Tolerance for Adversity and Uncertainty in Adventure Education Leadership Training


solitude and peace of winter forest

“Err, where’s the road gone, Salli?

“Whaat!? This cannot be! It’s here on the map – look, Ben! How can it just DISAPPEAR?!”


The Truth waits for eyes unclouded by longing ~ Lao Tzu



“Err, where’s the road gone, Salli?

“Whaat!? This cannot be! It’s here on the map – look, Ben! How can it just DISAPPEAR?!”

Indeed, in reality it had just disappeared and boy did our eyes long for a different version of reality! The loggers had been busy and not only cut down the trees at the edge of the national park, but in doing so, had totally destroyed the forest road – the road to our bed for the night.

This is what happens with maps: they get out of date.

Only a tank could get through there. Soon it was going to be dark and we had already been driving to Hossa for the last 11 hours for a week’s peer-led leadership training. A detour was going to add a further 1.5 hours. What to do now the original plan was out?

This is what we tried:

  • Give a little space to vent the emotions and frustration (swear, kick a rock)
  • Take a short time-out (pee, snack)
  • Accept the inevitable (facts on the ground; laugh at yourselves)
  • Think clearly (what are all our options?)
  • Discuss and weigh options with the team (inclusive leadership)
  • Make a new plan, get going (daylight fading)
  • Deliberately make the ‘extra work’ more enjoyable (belt out favourite songs!)
  • De-brief later what went wrong and how to learn from it (reflection).


Ever tried?  Ever failed?  No matter.  Try again.  Fail again.  Fail better ~ Samuel Beckett



We’ve probably all been there. Stuff goes ‘wrong’ (or, is it just not going according to our plans and expectations?). We have to adapt. But how long does it take for you to let go of your previous expectations? How much does your (natural) disappointment and annoyance affect you? What is the process by which you make the decisions that follow?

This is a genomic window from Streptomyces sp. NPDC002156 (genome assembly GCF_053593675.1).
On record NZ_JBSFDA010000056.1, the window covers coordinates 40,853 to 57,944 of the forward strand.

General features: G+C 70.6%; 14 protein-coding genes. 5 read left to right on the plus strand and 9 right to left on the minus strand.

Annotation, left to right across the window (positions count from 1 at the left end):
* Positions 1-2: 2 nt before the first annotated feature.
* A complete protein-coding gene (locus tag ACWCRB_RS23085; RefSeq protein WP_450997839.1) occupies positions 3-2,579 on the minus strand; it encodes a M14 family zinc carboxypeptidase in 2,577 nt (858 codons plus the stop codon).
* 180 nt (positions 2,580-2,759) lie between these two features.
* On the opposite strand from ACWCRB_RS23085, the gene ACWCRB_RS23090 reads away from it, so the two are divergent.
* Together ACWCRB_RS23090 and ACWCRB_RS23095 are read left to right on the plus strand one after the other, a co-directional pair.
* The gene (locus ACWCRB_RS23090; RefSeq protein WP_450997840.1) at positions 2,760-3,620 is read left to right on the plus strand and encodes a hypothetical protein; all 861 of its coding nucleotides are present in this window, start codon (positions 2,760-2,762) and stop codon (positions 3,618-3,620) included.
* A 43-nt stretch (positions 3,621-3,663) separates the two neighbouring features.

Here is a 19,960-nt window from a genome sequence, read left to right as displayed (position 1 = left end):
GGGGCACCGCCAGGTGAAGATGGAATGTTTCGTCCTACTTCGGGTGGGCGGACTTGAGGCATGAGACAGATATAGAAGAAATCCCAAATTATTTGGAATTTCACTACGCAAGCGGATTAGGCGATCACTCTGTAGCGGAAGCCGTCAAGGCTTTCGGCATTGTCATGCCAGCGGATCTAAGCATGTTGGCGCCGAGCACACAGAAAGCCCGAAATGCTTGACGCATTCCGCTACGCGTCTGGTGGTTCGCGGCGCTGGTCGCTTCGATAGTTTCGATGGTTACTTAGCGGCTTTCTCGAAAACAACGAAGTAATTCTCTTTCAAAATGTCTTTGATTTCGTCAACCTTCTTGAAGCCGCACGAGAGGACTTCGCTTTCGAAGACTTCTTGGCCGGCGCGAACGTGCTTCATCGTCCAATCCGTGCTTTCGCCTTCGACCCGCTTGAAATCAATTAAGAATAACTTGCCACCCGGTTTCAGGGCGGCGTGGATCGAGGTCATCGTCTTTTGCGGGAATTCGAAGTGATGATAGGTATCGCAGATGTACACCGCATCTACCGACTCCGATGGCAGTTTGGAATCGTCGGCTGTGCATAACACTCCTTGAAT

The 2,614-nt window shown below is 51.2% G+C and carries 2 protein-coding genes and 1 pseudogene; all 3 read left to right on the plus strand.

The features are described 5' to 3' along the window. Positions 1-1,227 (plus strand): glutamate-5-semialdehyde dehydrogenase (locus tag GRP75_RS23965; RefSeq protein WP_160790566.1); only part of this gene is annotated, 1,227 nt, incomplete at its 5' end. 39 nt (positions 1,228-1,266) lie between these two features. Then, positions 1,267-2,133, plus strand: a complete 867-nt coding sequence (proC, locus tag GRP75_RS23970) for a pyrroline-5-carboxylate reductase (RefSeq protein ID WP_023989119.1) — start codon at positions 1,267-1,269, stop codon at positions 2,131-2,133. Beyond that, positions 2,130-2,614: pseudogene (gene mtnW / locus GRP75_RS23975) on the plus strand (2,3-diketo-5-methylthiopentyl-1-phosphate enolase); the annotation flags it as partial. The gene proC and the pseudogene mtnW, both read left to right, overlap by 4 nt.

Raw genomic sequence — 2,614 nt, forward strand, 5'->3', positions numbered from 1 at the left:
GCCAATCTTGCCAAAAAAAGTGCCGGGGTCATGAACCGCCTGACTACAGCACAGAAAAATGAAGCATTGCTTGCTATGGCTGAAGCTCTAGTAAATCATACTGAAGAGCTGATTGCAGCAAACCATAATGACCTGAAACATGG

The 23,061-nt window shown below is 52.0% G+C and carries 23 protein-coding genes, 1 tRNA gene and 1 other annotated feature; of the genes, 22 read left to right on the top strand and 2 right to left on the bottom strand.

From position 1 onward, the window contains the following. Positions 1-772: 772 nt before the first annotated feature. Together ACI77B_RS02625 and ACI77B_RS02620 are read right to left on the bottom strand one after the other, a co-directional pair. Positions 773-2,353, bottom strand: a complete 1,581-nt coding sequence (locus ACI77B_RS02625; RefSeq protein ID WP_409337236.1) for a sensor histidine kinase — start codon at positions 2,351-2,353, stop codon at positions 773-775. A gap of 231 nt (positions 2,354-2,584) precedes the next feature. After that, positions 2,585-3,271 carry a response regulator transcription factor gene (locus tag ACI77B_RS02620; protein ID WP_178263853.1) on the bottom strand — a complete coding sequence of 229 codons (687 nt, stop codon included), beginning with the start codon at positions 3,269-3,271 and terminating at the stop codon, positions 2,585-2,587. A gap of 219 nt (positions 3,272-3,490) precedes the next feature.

This is what I’m interested in.

How we meet adversity is a measure of our resilience, the word du jour. Employers are looking for evidence of it in their work-force (especially within the so-called ‘snow-flake’ generation); and people respect leaders who have the capacity to acknowledge the facts, admit mistakes, improvise, re-focus and make sensible decisions to steer the team back on track.

Paanajärvi National Park, northern Karelia (Russia) – September 2016


Of course, adventure education is perfectly placed to train people in improving these competencies. It is all about stepping into the unknown, facing yourself in relation to challenges. Outward Bound and the National Outdoor Leadership School (NOLS) have been training people in exactly this for decades.

NOLS has identified 6 inter-connected skills for outdoor leadership and one of them specifically is ‘tolerance for adversity and uncertainty’ (Harvey, 1999). As I’ve experienced, part of their leadership training can be to deliberately take you on an expedition without knowing when the end is, or if it will be too much for you – hence, without the reassuring safety net of what you think your limits to be.